An assistant professor of law says that when a bank wants to justify offering a credit card to a college student, a student loan can be considered income. A survey of 500 students at the University of Houston and Baylor University concluded that banks are getting increasingly creative in order to avoid new restrictions by the federal government on the advertising of credit cards to college students.
The study found that the banking industry has created marketing methods in response to the Credit Card Accountability, Responsibility and Disclosure (CARD) Act of 2009, and those methods may well simply add to potentially overwhelming debt of our university students, which is what the government restrictions were designed to prevent in the first place.
Lender practices include new initiatives to send credit card offers to students in the mail. Promotional offers and physical gifts to potential collegiate credit card customers continue to proliferate. And one of the arguably outrageous methods used by lenders involves crediting college students with income for loans they have received for their education, even though those loans are typically meant for tuition and fees as opposed to overwhelming credit card debt.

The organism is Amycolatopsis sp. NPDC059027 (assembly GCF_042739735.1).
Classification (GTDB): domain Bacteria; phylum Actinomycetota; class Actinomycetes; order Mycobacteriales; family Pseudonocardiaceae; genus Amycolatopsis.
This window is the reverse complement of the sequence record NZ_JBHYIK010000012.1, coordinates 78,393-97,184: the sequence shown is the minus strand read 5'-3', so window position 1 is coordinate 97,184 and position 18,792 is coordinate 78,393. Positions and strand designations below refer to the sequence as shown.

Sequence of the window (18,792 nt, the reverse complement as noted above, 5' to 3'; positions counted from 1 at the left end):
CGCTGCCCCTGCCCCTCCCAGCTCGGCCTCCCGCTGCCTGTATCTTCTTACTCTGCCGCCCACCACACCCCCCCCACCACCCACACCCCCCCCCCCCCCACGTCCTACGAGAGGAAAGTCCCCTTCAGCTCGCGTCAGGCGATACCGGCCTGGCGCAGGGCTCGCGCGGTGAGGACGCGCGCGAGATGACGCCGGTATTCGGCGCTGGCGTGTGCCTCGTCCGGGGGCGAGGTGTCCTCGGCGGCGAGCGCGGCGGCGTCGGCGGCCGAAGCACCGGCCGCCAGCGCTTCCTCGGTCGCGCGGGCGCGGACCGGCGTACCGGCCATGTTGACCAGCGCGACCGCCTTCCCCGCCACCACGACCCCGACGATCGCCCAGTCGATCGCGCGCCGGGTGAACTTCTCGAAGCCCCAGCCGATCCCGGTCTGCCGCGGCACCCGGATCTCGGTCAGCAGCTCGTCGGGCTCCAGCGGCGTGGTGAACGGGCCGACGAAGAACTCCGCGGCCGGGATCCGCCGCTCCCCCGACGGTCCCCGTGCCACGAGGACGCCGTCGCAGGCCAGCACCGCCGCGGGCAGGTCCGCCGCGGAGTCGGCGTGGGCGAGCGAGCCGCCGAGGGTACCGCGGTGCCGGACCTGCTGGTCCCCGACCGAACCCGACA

At first glance, it appears that not much has changed in terms of marketing credit cards to students on college campuses despite the new federal prohibitions. Many college students, hopefully primarily focused on their studies, are typically unprepared to manage this level of debt, particularly when they have no true income to offset the obligations.
College students report they are still receiving credit card offers via the mail and have seen firsthand credit card companies at the their schools looking to sign up fellow students.
For those students or recent graduates who have amassed overwhelming debt that they are unable to pay, there is help available. Houston area residents who have seen their financial obligations far outstrip their ability to pay; bankruptcy protection may offer the means to conquer the problem. Through the supervision of the court, an individual can confront their financial troubles in an orderly manner while planning a fresh start aimed at achieving financial security once and for all.
Source: Fox Business, "Study: Despite New Law, Credit Cards Finding their Way to Students," Martin Merzer, April 27, 2012